I am continuing to think upon the subject of fellowship. Chris, Tina and Rich have jumped into the conversation with thoughtful, helpful posts. I wouldn't mind some more people joining the discussion. Post on your blog and leave a comment linking to it here.
Since I am having a hard time finding fellowship within my congregation right now I thought I would look in my life for where I have found fellowship, which for my purposes here I will define as "friends, gathered in a group". Right now, that is my working model of fellowship:
- Friends - Fellowship without friendship seems like an oxymoron to me. If fellowship doesn't include or give rise to friendship then I don't know what the word "fellowship" means. But hey, I've already admitted that. And maybe this is a flawed part of my definition. If fellowship really is just getting together at pot luck dinners and voters meetings then I can declare victory and move on, mystery solved. But I don't think so.
- Gathered in a group - I am not saying that one-on-one time with friends isn't fellowship. It is the most core form of fellowship there is. But there are times when a group of friends is better. A party of two is what the waiter says when seating you, but it isn't really a party. Even this introvert admits that sometimes a group makes things better - more fun, or more interesting, or easier to bear.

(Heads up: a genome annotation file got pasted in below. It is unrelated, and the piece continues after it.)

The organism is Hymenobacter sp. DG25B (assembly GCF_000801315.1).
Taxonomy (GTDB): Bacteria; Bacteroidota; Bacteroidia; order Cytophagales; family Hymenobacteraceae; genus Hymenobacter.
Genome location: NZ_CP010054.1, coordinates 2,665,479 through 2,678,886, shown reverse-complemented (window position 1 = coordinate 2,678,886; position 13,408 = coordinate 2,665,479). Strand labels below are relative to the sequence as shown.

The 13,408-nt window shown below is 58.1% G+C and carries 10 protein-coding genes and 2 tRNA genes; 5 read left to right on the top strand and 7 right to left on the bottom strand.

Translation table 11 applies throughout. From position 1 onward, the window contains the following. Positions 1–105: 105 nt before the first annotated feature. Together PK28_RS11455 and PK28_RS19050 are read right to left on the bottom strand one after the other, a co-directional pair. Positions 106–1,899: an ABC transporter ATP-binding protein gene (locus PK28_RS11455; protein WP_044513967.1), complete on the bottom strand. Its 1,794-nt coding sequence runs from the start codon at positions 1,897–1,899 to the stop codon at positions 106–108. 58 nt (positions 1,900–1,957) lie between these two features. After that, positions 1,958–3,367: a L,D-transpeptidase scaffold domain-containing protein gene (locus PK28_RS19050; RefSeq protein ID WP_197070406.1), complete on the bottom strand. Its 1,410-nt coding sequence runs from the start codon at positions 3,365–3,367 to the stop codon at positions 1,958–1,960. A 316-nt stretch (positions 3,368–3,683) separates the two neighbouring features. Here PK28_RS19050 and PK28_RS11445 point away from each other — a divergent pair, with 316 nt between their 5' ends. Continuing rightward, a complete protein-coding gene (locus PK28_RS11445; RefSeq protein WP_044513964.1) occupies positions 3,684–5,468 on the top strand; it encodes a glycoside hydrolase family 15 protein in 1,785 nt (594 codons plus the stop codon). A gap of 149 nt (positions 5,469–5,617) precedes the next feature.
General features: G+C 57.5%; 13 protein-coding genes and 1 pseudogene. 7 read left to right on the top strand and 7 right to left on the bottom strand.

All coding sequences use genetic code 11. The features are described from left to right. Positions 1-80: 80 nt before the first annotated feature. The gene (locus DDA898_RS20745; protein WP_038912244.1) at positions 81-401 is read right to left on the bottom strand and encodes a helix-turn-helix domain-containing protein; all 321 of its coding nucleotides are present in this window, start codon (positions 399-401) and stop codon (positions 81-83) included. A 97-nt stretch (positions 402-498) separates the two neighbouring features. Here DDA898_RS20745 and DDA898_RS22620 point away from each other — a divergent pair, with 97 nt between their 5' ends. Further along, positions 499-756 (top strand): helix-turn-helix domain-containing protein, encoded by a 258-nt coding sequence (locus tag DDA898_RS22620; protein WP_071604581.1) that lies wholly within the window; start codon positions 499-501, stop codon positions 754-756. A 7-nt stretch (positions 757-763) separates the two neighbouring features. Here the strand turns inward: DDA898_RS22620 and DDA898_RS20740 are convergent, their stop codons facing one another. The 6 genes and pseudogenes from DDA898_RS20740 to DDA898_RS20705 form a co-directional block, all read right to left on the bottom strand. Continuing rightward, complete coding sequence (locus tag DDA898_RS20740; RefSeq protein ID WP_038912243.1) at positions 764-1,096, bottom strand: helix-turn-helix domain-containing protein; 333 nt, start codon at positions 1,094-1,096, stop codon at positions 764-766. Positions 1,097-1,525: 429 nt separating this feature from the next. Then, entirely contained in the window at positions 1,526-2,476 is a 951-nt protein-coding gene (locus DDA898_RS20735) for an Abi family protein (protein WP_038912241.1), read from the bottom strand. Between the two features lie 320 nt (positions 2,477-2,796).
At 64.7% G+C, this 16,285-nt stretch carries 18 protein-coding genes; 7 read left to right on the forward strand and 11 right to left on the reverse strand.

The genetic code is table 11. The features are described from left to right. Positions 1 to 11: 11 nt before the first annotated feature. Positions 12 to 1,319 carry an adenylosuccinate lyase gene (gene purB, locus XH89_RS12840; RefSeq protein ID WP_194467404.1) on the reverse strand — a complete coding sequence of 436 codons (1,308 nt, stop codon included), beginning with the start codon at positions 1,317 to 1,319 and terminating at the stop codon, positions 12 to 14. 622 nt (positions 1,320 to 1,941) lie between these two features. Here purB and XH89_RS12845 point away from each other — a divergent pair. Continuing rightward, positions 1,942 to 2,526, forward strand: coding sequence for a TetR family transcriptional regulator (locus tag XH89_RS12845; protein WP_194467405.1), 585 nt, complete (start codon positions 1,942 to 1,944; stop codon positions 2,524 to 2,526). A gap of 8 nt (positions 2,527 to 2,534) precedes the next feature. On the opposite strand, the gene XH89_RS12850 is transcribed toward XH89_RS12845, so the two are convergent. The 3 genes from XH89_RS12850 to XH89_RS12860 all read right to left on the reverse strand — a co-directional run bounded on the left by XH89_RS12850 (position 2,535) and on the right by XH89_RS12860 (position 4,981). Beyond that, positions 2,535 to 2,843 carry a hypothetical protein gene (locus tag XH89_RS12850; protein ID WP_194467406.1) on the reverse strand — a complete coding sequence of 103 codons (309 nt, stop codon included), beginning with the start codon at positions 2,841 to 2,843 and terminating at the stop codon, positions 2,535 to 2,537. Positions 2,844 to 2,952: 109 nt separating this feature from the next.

I can look at my history and see periods of intense fellowship that still reverberate through my life to this day. In each case those times were at work or started there. I have made friends at every company I've worked for (except my present one, unfortunately), but there have been a few jobs that have contributed a disproportionate share of brilliant, creative, charming, loving people I am lucky to call friends. I took a closer look this morning at two of the companies where this occurred. There were few similarities between them. One was fairly small - I was employee #40. I spent over three and a half years there. The other was larger, with an employee base in the hundreds, and I was there for barely a year. The former was my first job as a "software engineer" and I was very excited and eager to be working for "a vendor", although within a year or so that had faded. At the latter I was coming off my first position as "software architect" and gladly returning to being just a "senior software engineer". I was jaded and cynical (wait - I am always jaded and cynical!) and just wanted somewhere to hide and be part of the hive for a while.